State Street’s young girl statue stares down Wall Street’s Charging Bull, but her story reveals the fear that holds women back at work — Quartz

On a December morning in 1989, New Yorkers woke to find a new fixture in their city: A bronze sculpture in the shape of a bull, installed overnight by a rogue artist.

Nearly three decades later, on March 7, New Yorkers woke to find that the iconic “Charging Bull” of lower Manhattan has company: A defiant young girl, feet planted firm with arms akimbo.

The new sculpture, by Kristen Visbal, was installed by asset management group State Street Global Advisors, in a bit of clever marketing well-timed for the March 8 celebrations of International Women’s Day. It makes for a great photo op, and sends an important message about female empowerment. But the story of how it got there epitomizes a problem that has long held women back in the workplace.

The original bull was stealthily placed at the New York Stock Exchange by sculptor Arturo Di Modica. The Italian artist wanted the bull to celebrate the “virility and courage” of the American people after the 1987 Wall Street crash. The NYSE removed the bull the afternoon after it was put up, but the sculpture had garnered enough media attention that Arthur Piccolo, chair of the Bowling Green Association, had taken notice.

He enlisted the help of New York’s then-mayor Ed Koch and parks chief Henry Stern, and together the three men intervened to give the bull a permanent home at Bowling Green, an historic patch of land at the tip of Manhattan island, just a few blocks from Wall Street. The Charging Bull quickly became an icon of the city’s financial district, and of the markets themselves.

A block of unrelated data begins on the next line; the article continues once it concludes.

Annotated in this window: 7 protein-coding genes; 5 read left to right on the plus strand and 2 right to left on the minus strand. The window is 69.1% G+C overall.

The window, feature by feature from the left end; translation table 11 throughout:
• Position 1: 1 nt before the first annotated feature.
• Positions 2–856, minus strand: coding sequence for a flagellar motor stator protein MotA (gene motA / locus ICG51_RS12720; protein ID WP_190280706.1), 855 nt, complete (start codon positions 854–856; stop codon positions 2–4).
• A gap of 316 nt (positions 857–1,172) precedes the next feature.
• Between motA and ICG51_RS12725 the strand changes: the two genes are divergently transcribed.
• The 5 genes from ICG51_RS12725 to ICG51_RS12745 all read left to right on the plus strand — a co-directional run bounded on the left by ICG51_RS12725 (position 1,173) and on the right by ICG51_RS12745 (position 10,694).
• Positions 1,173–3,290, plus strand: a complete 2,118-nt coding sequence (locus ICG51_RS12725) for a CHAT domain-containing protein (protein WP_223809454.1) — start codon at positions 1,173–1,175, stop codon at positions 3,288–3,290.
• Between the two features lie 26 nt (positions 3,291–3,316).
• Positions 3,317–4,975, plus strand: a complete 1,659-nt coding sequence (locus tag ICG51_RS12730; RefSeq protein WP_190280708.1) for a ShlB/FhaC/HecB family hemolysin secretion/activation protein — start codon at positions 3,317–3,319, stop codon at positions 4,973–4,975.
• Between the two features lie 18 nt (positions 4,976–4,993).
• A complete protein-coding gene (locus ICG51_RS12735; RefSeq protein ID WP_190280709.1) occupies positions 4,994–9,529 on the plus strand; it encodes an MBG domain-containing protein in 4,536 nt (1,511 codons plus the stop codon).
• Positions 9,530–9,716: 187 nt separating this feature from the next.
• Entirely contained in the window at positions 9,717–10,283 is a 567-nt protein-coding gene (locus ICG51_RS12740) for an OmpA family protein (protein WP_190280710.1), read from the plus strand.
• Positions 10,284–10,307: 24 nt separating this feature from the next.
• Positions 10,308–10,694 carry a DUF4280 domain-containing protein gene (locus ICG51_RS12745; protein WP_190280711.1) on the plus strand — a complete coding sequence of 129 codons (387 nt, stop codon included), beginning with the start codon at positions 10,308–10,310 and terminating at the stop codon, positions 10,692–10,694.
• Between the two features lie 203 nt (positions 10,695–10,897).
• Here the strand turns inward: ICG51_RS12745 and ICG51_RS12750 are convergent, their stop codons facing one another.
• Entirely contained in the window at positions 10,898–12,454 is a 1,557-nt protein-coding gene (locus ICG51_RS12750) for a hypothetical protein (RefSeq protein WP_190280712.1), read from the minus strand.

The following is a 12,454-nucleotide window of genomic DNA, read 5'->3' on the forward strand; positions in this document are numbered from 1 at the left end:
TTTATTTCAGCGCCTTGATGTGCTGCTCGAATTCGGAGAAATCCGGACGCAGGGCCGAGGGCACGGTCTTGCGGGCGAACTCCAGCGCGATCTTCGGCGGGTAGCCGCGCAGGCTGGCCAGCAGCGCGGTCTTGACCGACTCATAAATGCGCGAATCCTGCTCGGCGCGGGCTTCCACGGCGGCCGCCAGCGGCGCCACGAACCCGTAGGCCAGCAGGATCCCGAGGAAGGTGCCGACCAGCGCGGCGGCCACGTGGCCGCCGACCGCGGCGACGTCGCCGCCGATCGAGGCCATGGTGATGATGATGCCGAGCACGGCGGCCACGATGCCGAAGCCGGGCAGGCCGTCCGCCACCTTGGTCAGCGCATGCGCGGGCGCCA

The new statue, in contrast, was erected with consent from the city. No act of guerrilla sculpture, it is a feel-good public relations stunt, the artistic embodiment of a corporate campaign to address gender inequality in corporate leadership positions. And it got there by asking permission first.

The simple act of getting permission is emblematic of a need, shared by many women, to have 100% approval rather than boldly striding forth with an idea.

More than one survey has shown that women won’t apply for jobs they’re not certain of being completely qualified for. A KPMG 2015 survey asked women about the lessons they learned growing up. At the top, 86% responded “be nice to others,” and 85% learned to “be respectful to authorities/elders.” Near the bottom of the list: “Share your point of view.”

The girl symbolizes the future, says the group in a press release. That may be so, if the future looks like the past—with girls who are taught to ask for permission, rather than acting first and getting forgiveness later.

State Street’s young girl statue stares down Wall Street’s Charging Bull, but her story reveals the fear that holds women back at work — Quartz

The original bull was stealthily placed at the New York Stock Exchange by sculptor Arturo Di Modica. The Italian artist wanted the bull to celebrate the “virility and courage” of the American people after the 1987 Wall Street crash. The NYSE removed the bull the afternoon after it was put up, but the sculpture had garnered enough media attention that Arthur Piccolo, chair of the Bowling Green Association, had taken notice.